Nov 13, 2010
Posted in: Life & Culture
The night of daylight savings, I tried my best to ensure that I would be on time for my 8:10am flight.
I asked the hotel to give me a wake-up call at 5:30. I ordered a taxi for 6:30. I set an alarm for 5:30, just in case.
That morning, I woke up to the hotel room phone ringing.
Me: (half-asleep, dazed, thinking oh! it must be my wake-up call!) mmmmmmmmm-hello?
Cheerful guy at the front desk: Ma'am, there is a taxi waiting for you.
Me: *heart attack*
Cheerful guy at the front desk: Ma'am?
Me: *heart attack*
Cheerful guy at the front desk: Ma'am, hello?
Me: I.......uh...sorry? It's supposed to come at 6:30. (thinking: surely it's not 6:30)
Progressively-less-cheerful guy at the front desk: Ma'am, it is currently 6:35.
Me: Uh...oh. Haha! Okay. Thanks. Bye.
WHAT? TOTAL CHAOS.
I grabbed my cellphone, called the taxi driver and did my best to communicate (no mean feat, given how incapable I am of doing anything at all in the morning) and confirmed that he would be able to wait for ten minutes. I have never moved so quickly in my life. Twelve minutes later, suitcase packed and shoes on the right feet, I was sitting in the taxi, babbling incoherently while the driver assured me that I was still going to be "very early" for my flight.
As it turns out, CMI airport in Champaign, Illinois, is not very big, and I ended up sitting around for ages before finally being able to board.
Rewind three days, to Thursday. I wheeled my suitcase through the rain, and took a math exam a day early. After the test, as I walked through the tunnels below the infinite, moving further and further away from the student center and my classrooms and my dorm and the place I usually eat lunch and the grass I walk across every morning and closer and closer to the airport, I felt myself breathing for the first time in a while.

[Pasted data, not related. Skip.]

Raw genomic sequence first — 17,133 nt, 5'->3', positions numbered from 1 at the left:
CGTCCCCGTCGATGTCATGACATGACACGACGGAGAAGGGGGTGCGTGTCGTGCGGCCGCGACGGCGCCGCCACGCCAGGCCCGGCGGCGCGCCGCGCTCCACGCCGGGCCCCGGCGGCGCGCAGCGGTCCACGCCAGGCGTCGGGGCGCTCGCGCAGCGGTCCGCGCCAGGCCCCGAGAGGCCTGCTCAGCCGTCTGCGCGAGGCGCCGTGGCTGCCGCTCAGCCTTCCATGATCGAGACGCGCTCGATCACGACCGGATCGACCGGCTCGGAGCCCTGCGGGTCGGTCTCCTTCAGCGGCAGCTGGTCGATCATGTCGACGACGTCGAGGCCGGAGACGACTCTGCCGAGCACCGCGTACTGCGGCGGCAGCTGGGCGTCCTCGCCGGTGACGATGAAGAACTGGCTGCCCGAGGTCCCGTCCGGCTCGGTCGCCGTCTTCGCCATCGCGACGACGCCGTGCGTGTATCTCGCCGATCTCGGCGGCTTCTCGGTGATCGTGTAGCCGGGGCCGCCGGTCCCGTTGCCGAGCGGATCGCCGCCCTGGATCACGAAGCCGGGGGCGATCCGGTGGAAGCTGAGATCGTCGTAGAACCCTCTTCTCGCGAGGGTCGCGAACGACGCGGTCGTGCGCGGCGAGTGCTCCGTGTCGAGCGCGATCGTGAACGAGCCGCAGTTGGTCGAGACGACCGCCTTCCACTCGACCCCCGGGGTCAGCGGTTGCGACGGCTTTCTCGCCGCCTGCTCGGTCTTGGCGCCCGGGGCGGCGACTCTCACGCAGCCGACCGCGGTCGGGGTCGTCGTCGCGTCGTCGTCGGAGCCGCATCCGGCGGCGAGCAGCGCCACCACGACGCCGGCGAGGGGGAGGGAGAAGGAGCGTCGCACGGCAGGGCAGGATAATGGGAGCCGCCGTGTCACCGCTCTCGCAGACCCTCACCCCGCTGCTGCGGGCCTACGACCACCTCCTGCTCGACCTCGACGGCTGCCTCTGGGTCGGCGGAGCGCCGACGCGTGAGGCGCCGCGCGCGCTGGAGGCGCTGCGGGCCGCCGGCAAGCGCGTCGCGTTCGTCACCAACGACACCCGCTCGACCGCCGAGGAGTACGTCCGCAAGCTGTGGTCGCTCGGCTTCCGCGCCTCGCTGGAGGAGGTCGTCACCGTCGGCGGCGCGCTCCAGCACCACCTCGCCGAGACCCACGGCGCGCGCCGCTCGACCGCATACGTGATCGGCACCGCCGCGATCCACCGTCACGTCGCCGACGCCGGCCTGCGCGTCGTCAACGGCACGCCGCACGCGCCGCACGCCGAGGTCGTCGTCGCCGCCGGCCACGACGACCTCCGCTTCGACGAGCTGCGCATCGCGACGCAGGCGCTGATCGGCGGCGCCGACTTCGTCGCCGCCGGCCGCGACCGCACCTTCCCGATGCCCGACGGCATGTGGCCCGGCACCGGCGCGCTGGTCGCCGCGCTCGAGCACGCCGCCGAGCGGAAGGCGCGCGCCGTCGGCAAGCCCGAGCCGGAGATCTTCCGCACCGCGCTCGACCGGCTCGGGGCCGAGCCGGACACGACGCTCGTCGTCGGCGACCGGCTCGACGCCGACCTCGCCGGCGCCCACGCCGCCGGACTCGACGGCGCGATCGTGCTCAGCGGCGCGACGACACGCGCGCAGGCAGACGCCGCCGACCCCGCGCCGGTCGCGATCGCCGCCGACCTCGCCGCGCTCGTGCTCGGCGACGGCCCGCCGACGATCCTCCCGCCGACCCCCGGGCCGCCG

It felt good to breathe. As much as I love MIT, it was a relief to get away. I needed a break. I was running on low, and going to this was exactly what I needed.
I've always loved space. My favorite part of plane rides is at night, when you don't have clouds in your way and you can press your face to the window and see stars both above and below you. I'm in constant danger of falling flat on my face, because when I walk at night I tend to be looking up.
There's a chapter here at MIT of an international organization called Students for the Exploration and Development of Space (SEDS), which basically exists because of and for people who, like me, love space. It gets university students involved with space-related projects, gets them networking with other enthusiasts and professionals in the industry, and is basically just awesome; in my opinion, it should spread to high school. High school kids like space as much as college kids, right? So, there's no reason why SEDS chapters should be limited to the college level. If you like space - warning: shameless plug ahead - start a chapter at your school!
I arrived at the conference armed with next to no knowledge about the space industry: only the thought that it would be really cool to work for NASA. I spent a couple of days attending talks about everything from new space companies like SpaceX and Armadillo Aerospace to space elevators.
As awesome as the talks were - I learned a ridiculous amount, and got ridiculously excited, about the space industry - the most awesome part was meeting people from around the US who loved space as much as I did, and bonding with my fellow MIT SEDS-ers. The least awesome part was how conflicted it left me. I can't imagine missing out on the adventure that is exploring space. Does that mean I should major in aero/astro? But I want to study neurological disorders! I love Brain & Cog Sci. I want to study the fabric of the universe! I love Physics. Ahhh! :(
Anyway, moving on from my little identity crisis and returning to the conference - I think that my favorite talk happened on the last night. We had a banquet, and a man named Will Pomerantz gave a speech with the following message - that you're never "too young" to kick butt in the space industry.
That was the best possible note to leave on - as sad as I was to leave, I arrived back at MIT revved up and ready to kick on. I'm still riding that post-SpaceVision wave.
So now I'm here, back in my room with the beautiful view of the Charles (now that the leaves on the tree outside my window are gone) and the blue and pink and orange sky, ready to kick some butt at MIT.
The MIT SEDS contingent. A cheery bunch :)